After years of touring in some combination with Rick Braun, Peter White and Jonathan Butler (as part of RnR or Jazz Attack) or as a member of Guitars & Saxes, Richard Elliot spent the spring and summer of 2011 performing with Norman Brown--a longtime friend who he had never actually had the opportunity to share significant stage time with. The two toured throughout the U.S. on a dual bill called Summer Jam.
Elliot is currently celebrating the release of his new album In The Zone, which finds the energized as ever tenor saxophonist paying homage to the pioneering instrumental artists of his formative years in the 70’s and early 80s. Drawing on the influences of legends like Grover Washington, Jr., Bob James and David Sanborn, Elliot fashions the perfect contemporary jazz complement to Rock Steady, his 2009 recording that was inspired by the great R&B artists he grew up listening to. That collection debuted at #5 on the Billboard Jazz Album chart and remained on the list for over 40 weeks. The new album marks an incredible 25 years since the release of Elliot’s debut album Initial Approach.
In the Zone includes a cool cover of “Inner City Blues/Makes Me Want To Holler,” a Marvin Gaye staple whose original instrumental version marked Washington’s first session as a leader. There are also nine retro soul-flavored originals written by Elliot and co-producer Jeff Lorber, who have worked together numerous times onstage and in the studio over the past decade. Lorber, who began recording as leader of the Jeff Lorber Fusion in the late 70s, brings his unique dual history as a jazz fusion pioneer and R&B producer and re-mixer to the session. In addition to his array of keyboards, including the Fender Rhodes, In The Zone features the input of longtime Elliot associates Nate Phillips (bass), Tony Moore and L’il John Roberts (drums), Dwight Sills and Michael Thompson (guitar) and percussionist Lenny Castro. The same way that Bob James’ horn arrangements created a powerful sonic magic behind Washington’s early recordings like “Mister Magic,” arranger David Mann creates dreamy retro-atmospheres with a subtle mix of muted trumpets, flute and bass clarinet that transport Elliot deeper In The Zone.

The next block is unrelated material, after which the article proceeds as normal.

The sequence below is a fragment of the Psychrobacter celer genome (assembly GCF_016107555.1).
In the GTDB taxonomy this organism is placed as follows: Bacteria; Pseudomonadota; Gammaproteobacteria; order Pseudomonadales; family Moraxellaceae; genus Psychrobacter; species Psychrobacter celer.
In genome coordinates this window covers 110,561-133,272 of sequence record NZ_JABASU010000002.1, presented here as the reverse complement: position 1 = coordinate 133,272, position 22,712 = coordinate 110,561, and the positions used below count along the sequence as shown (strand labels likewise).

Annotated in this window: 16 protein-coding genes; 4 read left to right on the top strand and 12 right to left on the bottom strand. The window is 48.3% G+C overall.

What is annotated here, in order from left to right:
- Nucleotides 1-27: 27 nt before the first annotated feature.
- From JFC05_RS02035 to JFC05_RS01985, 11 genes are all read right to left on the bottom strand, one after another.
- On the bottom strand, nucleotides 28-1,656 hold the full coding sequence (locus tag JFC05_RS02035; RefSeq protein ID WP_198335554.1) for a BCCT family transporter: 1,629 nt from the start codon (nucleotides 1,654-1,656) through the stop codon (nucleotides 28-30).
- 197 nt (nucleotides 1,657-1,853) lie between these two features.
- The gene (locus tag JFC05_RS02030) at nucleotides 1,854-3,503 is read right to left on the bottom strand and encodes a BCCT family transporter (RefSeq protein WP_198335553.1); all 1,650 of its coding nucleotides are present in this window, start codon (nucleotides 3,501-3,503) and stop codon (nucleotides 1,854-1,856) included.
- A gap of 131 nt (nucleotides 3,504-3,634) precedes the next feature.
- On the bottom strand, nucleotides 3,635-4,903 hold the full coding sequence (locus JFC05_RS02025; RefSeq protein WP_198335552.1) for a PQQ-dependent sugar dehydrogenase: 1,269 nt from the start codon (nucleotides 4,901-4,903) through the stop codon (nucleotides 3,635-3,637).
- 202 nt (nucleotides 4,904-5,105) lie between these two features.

Highlights include the first single, “Boom Town,” which has an aggressive, high energy tenor hook that does Sanborn proud—it’s intense but has that cool slick pop flavor Elliot creates so well. Offering a unique duality that represents different states of mind, Elliot launches the set with the playful and lilting tropical chill vacation “Island Style,” then gets back to the city on the moody and ambient mid tempo ballad “Metropolis,” which as it evolves includes Elliot’s rich improvisations and heart pulling power. A similar mood swing happens at the end of the set when he follows the bubbly jam “Panarema” with the tender, late night ballad “Golden Triangle.”
Elliot’s latest is definitely one where the title speaks for itself. If you’ve enjoyed being In The Zone with the saxman in the past, you’ll love his latest.